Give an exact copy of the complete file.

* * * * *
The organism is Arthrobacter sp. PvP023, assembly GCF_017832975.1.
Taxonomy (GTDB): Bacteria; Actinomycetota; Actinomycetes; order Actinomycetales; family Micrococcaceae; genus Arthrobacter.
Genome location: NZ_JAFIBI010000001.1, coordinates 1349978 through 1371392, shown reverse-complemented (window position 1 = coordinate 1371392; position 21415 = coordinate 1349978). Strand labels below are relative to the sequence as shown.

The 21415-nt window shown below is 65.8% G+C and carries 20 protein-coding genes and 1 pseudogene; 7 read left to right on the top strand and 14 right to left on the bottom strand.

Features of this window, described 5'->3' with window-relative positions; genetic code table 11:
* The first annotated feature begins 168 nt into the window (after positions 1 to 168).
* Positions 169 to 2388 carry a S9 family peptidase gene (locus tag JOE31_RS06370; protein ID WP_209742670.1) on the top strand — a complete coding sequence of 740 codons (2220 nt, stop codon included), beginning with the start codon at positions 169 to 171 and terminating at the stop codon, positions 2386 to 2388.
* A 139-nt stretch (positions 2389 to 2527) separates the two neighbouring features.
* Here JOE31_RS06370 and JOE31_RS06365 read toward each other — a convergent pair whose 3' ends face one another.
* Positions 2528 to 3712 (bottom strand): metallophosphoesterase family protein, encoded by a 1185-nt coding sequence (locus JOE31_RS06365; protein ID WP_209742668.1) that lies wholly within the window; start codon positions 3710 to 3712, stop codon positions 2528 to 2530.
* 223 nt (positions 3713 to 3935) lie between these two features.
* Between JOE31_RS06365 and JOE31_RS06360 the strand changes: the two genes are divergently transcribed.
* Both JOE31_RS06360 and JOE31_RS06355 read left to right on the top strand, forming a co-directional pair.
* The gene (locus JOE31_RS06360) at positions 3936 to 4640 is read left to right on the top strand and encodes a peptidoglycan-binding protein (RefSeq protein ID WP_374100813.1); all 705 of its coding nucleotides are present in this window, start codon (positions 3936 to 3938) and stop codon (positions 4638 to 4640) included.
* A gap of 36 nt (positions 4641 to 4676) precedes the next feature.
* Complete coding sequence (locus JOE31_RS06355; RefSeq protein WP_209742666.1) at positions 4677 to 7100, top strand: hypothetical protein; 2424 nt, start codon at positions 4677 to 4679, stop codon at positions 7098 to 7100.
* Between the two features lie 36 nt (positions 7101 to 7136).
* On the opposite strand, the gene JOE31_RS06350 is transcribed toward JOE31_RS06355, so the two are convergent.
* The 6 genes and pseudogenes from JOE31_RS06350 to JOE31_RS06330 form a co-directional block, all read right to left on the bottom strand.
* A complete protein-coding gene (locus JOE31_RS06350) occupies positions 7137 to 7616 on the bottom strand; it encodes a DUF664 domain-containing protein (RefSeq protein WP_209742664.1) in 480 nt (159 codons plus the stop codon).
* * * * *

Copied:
The organism is Arthrobacter sp. PvP023, assembly GCF_017832975.1.
Taxonomy (GTDB): Bacteria; Actinomycetota; Actinomycetes; order Actinomycetales; family Micrococcaceae; genus Arthrobacter.
Genome location: NZ_JAFIBI010000001.1, coordinates 1349978 through 1371392, shown reverse-complemented (window position 1 = coordinate 1371392; position 21415 = coordinate 1349978). Strand labels below are relative to the sequence as shown.

The 21415-nt window shown below is 65.8% G+C and carries 20 protein-coding genes and 1 pseudogene; 7 read left to right on the top strand and 14 right to left on the bottom strand.

Features of this window, described 5'->3' with window-relative positions; genetic code table 11:
* The first annotated feature begins 168 nt into the window (after positions 1 to 168).
* Positions 169 to 2388 carry a S9 family peptidase gene (locus tag JOE31_RS06370; protein ID WP_209742670.1) on the top strand — a complete coding sequence of 740 codons (2220 nt, stop codon included), beginning with the start codon at positions 169 to 171 and terminating at the stop codon, positions 2386 to 2388.
* A 139-nt stretch (positions 2389 to 2527) separates the two neighbouring features.
* Here JOE31_RS06370 and JOE31_RS06365 read toward each other — a convergent pair whose 3' ends face one another.
* Positions 2528 to 3712 (bottom strand): metallophosphoesterase family protein, encoded by a 1185-nt coding sequence (locus JOE31_RS06365; protein ID WP_209742668.1) that lies wholly within the window; start codon positions 3710 to 3712, stop codon positions 2528 to 2530.
* 223 nt (positions 3713 to 3935) lie between these two features.
* Between JOE31_RS06365 and JOE31_RS06360 the strand changes: the two genes are divergently transcribed.
* Both JOE31_RS06360 and JOE31_RS06355 read left to right on the top strand, forming a co-directional pair.
* The gene (locus JOE31_RS06360) at positions 3936 to 4640 is read left to right on the top strand and encodes a peptidoglycan-binding protein (RefSeq protein ID WP_374100813.1); all 705 of its coding nucleotides are present in this window, start codon (positions 3936 to 3938) and stop codon (positions 4638 to 4640) included.
* A gap of 36 nt (positions 4641 to 4676) precedes the next feature.
* Complete coding sequence (locus JOE31_RS06355; RefSeq protein WP_209742666.1) at positions 4677 to 7100, top strand: hypothetical protein; 2424 nt, start codon at positions 4677 to 4679, stop codon at positions 7098 to 7100.
* Between the two features lie 36 nt (positions 7101 to 7136).
* On the opposite strand, the gene JOE31_RS06350 is transcribed toward JOE31_RS06355, so the two are convergent.
* The 6 genes and pseudogenes from JOE31_RS06350 to JOE31_RS06330 form a co-directional block, all read right to left on the bottom strand.
* A complete protein-coding gene (locus JOE31_RS06350) occupies positions 7137 to 7616 on the bottom strand; it encodes a DUF664 domain-containing protein (RefSeq protein WP_209742664.1) in 480 nt (159 codons plus the stop codon).